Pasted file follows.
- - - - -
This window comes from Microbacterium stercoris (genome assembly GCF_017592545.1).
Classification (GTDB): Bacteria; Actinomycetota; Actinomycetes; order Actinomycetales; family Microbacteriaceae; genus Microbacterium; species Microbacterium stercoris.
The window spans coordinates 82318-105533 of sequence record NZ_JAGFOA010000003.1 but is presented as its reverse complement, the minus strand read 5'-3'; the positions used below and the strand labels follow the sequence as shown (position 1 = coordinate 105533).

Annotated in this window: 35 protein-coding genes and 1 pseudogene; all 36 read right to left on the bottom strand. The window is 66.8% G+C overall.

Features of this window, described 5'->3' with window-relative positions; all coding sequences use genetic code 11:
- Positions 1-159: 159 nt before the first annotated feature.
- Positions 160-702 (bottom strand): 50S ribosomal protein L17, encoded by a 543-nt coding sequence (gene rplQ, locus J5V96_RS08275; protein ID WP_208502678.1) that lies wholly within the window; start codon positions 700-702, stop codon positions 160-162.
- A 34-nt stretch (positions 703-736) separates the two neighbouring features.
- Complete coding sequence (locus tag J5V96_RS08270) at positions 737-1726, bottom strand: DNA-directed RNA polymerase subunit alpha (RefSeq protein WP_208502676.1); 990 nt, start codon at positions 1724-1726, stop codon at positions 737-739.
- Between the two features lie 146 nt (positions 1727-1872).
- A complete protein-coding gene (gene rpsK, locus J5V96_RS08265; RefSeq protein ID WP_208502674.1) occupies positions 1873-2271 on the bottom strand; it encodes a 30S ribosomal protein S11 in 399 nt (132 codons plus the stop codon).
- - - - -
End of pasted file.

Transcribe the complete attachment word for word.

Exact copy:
This window comes from Microbacterium stercoris (genome assembly GCF_017592545.1).
Classification (GTDB): Bacteria; Actinomycetota; Actinomycetes; order Actinomycetales; family Microbacteriaceae; genus Microbacterium; species Microbacterium stercoris.
The window spans coordinates 82318-105533 of sequence record NZ_JAGFOA010000003.1 but is presented as its reverse complement, the minus strand read 5'-3'; the positions used below and the strand labels follow the sequence as shown (position 1 = coordinate 105533).

Annotated in this window: 35 protein-coding genes and 1 pseudogene; all 36 read right to left on the bottom strand. The window is 66.8% G+C overall.

Features of this window, described 5'->3' with window-relative positions; all coding sequences use genetic code 11:
- Positions 1-159: 159 nt before the first annotated feature.
- Positions 160-702 (bottom strand): 50S ribosomal protein L17, encoded by a 543-nt coding sequence (gene rplQ, locus J5V96_RS08275; protein ID WP_208502678.1) that lies wholly within the window; start codon positions 700-702, stop codon positions 160-162.
- A 34-nt stretch (positions 703-736) separates the two neighbouring features.
- Complete coding sequence (locus tag J5V96_RS08270) at positions 737-1726, bottom strand: DNA-directed RNA polymerase subunit alpha (RefSeq protein WP_208502676.1); 990 nt, start codon at positions 1724-1726, stop codon at positions 737-739.
- Between the two features lie 146 nt (positions 1727-1872).
- A complete protein-coding gene (gene rpsK, locus J5V96_RS08265; RefSeq protein ID WP_208502674.1) occupies positions 1873-2271 on the bottom strand; it encodes a 30S ribosomal protein S11 in 399 nt (132 codons plus the stop codon).